- Texas man arrested for powder-letter hoax
- Islamic State opens ‘marriage bureau’ for single jihadists
- Drone almost blocks California firefighting planes
- Tornado rips off roofs, downs trees near Boston
- GOP: Environmental rules keeping agents from accessing border
- John Kerry: Millions displaced by religious fighting in 2013
- Federal appeals court rules against Virginia’s gay marriage ban
- White House says Russia ‘losing’ war in Ukraine
- Hamas turns to North Korea for weapons deal, Iran for money
- Syrian casualties surge as jihadis consolidate
Heap returns to Arizona, career comes full circle
Question of the Day
FLAGSTAFF, ARIZ. (AP) - With his return to Arizona, Todd Heap’s football career has come full circle.
After a decade with Baltimore, the two-time All Pro tight end was released by the Ravens, something he said was totally unexpected. He and his wife looked around and found Arizona the most desirable destination. He agreed to a two-year contract over the weekend and arrived at training camp Monday night.
Heap was a high school football star in Mesa and excelled at Arizona State before going to the NFL, so it’s a highly popular signing among Arizona fans.
Most important to the Cardinals, however, is Heap’s declaration that he has a lot left to offer on the field. His addition gives the Cardinals something they have sorely lacked, a big, pass-catching tight end.
“I feel like I’ve got many years in front of me. My body feels good,” he said at a news conference on Tuesday. “I’m looking forward to seeing what we can accomplish here.”
Even though neither Heap nor new quarterback Kevin Kolb is eligible to practice until Thursday, coach Ken Whisenhunt is envisioning what an accomplished tight end can do for an Arizona passing offense that ranked next-to-last in the NFL last season.
“When we were doing some of our red-zone stuff in our walkthrough I was already thinking about some of the people we could put him on to try to create some matchups down there in that area,” Whisenhunt said. “That’s exciting. I’m looking forward to seeing what he can do.”
Whisenhunt, when he was offensive coordinator at Pittsburgh, saw Heap many times.
“I just remember big plays,” the coach said. “When you’re playing a game like that, you’re so focused on trying to get prepared for your next offensive series when you’re calling the plays that you just have a chance to look. But it seems like you’d look up and you’d see him make a big play. That kind of stands out. That really sticks in your memory.”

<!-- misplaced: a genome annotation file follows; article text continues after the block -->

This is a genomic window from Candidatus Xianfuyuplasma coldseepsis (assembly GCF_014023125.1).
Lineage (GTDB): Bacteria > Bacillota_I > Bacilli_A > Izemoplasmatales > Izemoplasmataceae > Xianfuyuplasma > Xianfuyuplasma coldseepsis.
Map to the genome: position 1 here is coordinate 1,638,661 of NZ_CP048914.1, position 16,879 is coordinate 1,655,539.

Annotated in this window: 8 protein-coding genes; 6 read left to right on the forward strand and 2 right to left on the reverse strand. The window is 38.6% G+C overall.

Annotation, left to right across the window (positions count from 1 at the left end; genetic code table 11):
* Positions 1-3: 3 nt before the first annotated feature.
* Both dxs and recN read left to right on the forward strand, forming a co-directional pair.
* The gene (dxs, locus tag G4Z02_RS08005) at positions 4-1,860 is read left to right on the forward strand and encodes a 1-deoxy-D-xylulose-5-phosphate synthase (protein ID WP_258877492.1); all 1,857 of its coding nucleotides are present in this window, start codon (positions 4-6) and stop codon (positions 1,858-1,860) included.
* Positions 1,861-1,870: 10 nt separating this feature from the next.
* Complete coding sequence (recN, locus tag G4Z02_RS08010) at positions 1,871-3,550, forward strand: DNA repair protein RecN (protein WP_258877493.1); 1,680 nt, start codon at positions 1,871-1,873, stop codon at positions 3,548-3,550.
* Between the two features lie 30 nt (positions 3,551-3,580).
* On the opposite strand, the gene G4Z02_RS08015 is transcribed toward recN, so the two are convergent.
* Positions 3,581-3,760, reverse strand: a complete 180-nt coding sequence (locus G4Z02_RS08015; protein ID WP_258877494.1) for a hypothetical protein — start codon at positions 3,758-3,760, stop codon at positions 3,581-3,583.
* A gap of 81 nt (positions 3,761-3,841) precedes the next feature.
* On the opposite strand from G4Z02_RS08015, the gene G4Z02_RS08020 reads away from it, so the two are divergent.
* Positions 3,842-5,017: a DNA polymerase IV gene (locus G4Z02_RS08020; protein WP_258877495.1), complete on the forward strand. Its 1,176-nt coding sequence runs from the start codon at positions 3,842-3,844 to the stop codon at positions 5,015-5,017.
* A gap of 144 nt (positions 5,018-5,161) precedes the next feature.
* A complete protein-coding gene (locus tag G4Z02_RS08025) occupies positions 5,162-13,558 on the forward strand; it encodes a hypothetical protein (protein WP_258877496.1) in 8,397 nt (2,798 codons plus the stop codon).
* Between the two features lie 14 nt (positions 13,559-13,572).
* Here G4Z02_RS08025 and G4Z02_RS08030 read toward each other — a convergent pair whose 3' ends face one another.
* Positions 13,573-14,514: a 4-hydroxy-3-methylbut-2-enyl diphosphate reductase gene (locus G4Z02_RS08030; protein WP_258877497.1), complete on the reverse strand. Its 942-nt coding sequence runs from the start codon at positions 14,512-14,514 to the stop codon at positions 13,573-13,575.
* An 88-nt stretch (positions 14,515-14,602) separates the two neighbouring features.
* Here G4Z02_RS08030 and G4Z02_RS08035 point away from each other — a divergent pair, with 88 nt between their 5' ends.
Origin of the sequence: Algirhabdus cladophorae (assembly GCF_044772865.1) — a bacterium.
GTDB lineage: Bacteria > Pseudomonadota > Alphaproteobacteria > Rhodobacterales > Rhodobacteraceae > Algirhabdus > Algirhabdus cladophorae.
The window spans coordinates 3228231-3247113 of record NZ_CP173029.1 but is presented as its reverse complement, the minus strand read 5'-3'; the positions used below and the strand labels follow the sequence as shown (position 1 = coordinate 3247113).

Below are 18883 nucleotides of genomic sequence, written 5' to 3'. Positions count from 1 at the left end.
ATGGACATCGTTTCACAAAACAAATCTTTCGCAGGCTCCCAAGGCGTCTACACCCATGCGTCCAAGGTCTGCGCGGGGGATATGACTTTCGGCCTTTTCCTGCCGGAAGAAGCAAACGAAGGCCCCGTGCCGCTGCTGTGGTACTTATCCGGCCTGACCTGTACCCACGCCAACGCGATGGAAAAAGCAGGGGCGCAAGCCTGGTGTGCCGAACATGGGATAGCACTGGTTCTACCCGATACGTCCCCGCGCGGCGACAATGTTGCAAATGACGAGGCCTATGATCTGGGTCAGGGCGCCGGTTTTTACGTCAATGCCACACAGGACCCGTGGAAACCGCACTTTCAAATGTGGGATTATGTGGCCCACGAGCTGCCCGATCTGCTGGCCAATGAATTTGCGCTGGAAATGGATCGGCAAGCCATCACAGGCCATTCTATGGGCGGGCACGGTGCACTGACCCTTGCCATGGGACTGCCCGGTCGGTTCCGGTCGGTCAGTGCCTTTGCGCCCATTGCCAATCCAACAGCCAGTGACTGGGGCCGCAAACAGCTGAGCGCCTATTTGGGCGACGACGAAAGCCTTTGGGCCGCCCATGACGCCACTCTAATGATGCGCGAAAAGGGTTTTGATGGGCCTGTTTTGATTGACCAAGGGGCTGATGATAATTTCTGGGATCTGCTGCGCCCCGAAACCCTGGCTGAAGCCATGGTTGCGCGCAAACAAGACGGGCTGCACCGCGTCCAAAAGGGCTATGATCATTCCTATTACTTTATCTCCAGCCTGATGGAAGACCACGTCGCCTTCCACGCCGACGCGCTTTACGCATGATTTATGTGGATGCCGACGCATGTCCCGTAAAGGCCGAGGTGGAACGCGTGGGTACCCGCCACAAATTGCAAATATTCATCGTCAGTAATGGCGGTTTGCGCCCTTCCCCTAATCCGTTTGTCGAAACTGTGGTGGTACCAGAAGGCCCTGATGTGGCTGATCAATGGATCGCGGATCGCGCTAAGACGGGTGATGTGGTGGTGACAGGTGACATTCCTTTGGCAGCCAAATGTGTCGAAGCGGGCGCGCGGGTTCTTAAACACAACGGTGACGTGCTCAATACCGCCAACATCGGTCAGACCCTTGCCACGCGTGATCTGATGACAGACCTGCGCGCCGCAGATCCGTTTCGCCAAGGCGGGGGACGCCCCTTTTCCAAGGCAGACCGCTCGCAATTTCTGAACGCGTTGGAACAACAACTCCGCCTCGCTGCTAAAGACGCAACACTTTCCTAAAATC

Heap, 31, caught 40 passes last season, and his 599 yards receiving were his most since 2006. Against Kansas City in the playoffs, he set franchise postseason records of 10 catches for 108 yards. He ranks fifth among all tight ends in receptions with 467 and fourth in touchdowns with 41.
Heap said the call he got from Ravens general manager Ozzie Newsome telling him he was being released was a complete surprise, but he had nothing but praise for the city of Baltimore and the Ravens.
“I can’t say enough about that team, that organization,” he said. “I’ll miss a lot of my teammates, definitely great guys, a great locker room, a lot of guys I learned great life lessons from. In one respect I was sad to see that era end, but I’m even more excited to see this one begin.”
Before he decided to come to Arizona, Heap agreed to visit the New York Jets. He had a long-standing relationship with coach Rex Ryan and others on the staff.
“They’d called me, wanted me to come visit,” Heap said. “Definitely out of respect for them and what they have going there I wanted to go up and visit them. Obviously it didn’t work. I made my decision that night to come to the Cardinals, while I was in New York, and I felt really good about it.”
His roots in the desert are as deep as they come.
By Richard Rahn
Treaty would let tyrants peer into Americans' financial information
- D.C. seeks to stay judge's order allowing gun owners to carry in public
- Illegal immigrants demand representation in White House meetings
- Hillary Clinton: Forget Obama, George W. Bush made her 'proud to be an American'
- Babson College, BYU win top spots in Money magazine's college rankings
- Iraqi Christians rally at White House: 'Obama, Obama, where are you?'
- Tennessee Gov. Haslam slams White House for secret dump of illegals in his state
- Romney would win popular vote in rematch against Obama: CNN poll
- White House defends Kerry failure to broker Middle East cease-fire
- D.C. plans to seek stay of order striking down ban on handguns in public
- Islamic State opens 'marriage bureau' for single jihadists
Obama's biggest White House 'fails'
Celebrities turned politicians
Athletes turned actors
20 gadgets that changed the world
Fighting in Iraq